Around 8:30am, we left for Hannover. Due to some tailwind, we managed to ride the 231km (Lingen, Diepholz, Sulingen, Nienburg, Mellendorf, Burgwedel-Engensen) in only 4 hours and 50 minutes. It didn't take us long to realize, that Urs's Elystar took off quicker than mine, while my top speed was 5-10km/h faster. It didn't really slow us down, though, and in fact, it was a very pleasant ride. We took a 10 minutes break in Ankum (clean public toilet available at the bus stop), Freistadt (there was this Bratwurst-and French-Fries booth right next to the road, so we had our lunch there) and Schwarmstedt.
A little later we reached the small village of Engensen. Our stay for the next three days was the Gasthaus Voges, a nice but simple Bed & Breakfast. For EUR 26 a night, we each got a large room (they even installed a bed without foot shelf upon my request), more than decent breakfast, but had to share the bath room. Mr. and Mrs. Voges then emptied the shed in the back yard, so we could park our Elystars there.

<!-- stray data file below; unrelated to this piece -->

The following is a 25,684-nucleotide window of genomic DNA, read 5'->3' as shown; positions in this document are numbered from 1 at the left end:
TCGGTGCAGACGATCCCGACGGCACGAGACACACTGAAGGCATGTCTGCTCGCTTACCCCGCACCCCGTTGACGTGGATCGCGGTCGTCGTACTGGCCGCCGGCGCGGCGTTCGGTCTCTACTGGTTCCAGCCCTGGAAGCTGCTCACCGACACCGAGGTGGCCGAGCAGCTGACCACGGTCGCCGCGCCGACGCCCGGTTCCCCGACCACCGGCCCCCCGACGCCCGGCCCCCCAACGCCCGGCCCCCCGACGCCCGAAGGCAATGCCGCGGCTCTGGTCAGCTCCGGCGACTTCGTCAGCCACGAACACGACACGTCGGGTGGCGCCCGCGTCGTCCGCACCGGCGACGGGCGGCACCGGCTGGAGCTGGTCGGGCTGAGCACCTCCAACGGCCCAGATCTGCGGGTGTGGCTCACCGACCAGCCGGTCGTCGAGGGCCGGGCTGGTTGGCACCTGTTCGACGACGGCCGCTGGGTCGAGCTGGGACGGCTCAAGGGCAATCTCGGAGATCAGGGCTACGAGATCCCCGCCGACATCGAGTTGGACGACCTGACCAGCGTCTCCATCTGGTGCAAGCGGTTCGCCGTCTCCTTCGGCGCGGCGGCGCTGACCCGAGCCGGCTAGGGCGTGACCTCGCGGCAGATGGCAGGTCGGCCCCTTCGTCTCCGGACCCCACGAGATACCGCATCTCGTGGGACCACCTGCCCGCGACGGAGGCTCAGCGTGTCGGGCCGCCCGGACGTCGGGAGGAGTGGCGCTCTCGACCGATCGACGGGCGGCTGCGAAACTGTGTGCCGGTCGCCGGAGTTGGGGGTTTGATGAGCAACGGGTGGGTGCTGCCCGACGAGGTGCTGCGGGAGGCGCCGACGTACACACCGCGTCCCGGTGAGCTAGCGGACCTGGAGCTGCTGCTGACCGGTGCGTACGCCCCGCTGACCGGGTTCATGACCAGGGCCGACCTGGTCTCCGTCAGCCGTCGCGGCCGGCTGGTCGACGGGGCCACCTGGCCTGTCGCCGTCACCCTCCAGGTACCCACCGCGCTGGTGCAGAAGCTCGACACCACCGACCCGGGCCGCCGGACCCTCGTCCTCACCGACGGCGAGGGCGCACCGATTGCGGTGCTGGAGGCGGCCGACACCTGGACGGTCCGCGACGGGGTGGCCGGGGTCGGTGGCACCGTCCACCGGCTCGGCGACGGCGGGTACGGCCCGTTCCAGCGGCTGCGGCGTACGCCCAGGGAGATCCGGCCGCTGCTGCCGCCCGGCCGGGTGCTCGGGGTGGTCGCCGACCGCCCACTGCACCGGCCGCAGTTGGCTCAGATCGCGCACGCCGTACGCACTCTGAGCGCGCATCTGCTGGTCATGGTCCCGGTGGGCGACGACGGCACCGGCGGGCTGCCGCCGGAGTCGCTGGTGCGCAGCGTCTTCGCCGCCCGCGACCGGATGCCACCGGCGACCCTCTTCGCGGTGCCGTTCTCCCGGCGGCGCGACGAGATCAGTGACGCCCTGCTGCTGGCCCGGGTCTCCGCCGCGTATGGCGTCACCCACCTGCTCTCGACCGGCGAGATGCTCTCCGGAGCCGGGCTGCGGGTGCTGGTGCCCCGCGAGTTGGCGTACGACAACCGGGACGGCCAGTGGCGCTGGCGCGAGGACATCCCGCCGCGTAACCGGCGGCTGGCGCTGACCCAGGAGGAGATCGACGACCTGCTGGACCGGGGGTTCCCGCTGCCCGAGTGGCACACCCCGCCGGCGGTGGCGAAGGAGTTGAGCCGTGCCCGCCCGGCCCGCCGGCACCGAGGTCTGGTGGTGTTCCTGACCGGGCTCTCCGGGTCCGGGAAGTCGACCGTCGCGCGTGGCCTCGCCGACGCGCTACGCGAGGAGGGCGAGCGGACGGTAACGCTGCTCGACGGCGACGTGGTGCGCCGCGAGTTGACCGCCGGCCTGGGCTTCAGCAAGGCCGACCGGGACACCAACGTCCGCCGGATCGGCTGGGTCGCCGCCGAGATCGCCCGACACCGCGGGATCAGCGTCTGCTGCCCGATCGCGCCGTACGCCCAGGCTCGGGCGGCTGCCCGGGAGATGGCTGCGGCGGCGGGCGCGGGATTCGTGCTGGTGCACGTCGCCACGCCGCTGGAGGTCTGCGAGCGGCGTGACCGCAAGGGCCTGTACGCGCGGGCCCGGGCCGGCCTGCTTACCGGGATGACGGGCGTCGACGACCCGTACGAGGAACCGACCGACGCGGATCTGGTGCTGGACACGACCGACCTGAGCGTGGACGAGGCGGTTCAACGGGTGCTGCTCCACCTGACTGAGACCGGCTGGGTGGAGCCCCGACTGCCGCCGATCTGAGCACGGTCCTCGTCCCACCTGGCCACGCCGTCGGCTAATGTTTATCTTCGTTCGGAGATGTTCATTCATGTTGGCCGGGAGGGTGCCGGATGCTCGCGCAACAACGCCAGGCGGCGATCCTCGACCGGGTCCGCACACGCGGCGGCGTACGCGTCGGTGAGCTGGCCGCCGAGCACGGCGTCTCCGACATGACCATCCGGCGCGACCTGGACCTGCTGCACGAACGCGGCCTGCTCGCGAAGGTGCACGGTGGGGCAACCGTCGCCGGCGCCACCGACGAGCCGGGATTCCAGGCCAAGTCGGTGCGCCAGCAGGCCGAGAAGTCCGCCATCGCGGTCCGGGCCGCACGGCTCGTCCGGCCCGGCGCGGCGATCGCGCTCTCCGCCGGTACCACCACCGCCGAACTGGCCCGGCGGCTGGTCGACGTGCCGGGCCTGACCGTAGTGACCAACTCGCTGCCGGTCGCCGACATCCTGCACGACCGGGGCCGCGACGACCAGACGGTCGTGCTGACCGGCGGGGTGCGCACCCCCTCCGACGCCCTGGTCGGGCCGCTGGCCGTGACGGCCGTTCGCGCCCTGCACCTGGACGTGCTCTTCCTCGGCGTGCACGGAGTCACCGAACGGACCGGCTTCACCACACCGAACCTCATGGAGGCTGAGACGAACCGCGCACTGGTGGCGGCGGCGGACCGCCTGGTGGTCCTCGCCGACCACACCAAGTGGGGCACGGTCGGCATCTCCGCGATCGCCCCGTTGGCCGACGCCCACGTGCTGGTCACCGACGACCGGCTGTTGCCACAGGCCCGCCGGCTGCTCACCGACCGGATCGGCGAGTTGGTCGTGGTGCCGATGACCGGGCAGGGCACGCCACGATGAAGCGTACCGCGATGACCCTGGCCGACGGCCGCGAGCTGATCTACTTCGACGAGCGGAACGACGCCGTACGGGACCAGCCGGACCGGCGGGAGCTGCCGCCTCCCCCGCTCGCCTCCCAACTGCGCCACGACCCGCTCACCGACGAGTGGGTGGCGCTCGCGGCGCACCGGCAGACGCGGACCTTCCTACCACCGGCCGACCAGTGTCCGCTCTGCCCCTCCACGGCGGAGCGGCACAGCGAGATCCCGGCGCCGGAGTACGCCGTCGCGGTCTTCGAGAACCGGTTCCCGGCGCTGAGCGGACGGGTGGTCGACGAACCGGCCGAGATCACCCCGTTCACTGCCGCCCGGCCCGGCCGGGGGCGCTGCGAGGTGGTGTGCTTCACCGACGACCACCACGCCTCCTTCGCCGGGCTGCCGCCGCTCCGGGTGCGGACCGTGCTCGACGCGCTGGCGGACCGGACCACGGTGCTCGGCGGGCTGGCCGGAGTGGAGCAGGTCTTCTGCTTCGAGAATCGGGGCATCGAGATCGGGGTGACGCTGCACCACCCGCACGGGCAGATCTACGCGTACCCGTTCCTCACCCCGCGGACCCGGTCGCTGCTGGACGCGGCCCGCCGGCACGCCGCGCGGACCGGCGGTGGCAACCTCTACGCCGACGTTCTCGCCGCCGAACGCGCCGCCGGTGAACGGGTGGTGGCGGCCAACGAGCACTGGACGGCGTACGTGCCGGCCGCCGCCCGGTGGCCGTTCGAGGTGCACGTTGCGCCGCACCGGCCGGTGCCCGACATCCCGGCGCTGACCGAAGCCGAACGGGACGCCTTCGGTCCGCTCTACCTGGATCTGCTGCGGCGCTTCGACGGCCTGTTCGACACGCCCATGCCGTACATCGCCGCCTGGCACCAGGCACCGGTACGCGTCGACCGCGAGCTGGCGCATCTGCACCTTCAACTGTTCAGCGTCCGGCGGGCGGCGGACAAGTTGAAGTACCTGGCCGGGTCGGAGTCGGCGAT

One hour later, we were ready to go to the meeting area. It was 15:00pm now, and slowly, scooter riders from all over the northern part of Germany were coming in. By far the most of them were owners of big scooters, like the Burgmans 400 and 650, the Yamaha T-Max and the Piaggio X9-500. Plenty of 125cc (Suzuki, Peugeot, Yamaha, Kymco) scooters were present as well, and also some oldtimers like a couple of Helix and one Simson Schwalbe, an old 50cc scooter with a manual 4-gears box, parking light and foot brake from the former German Democratic Republic. These scooters are allowed 60km/h because the GDR rules still apply, while modern 50cc scooters are supposed to be restricted to 45km/h.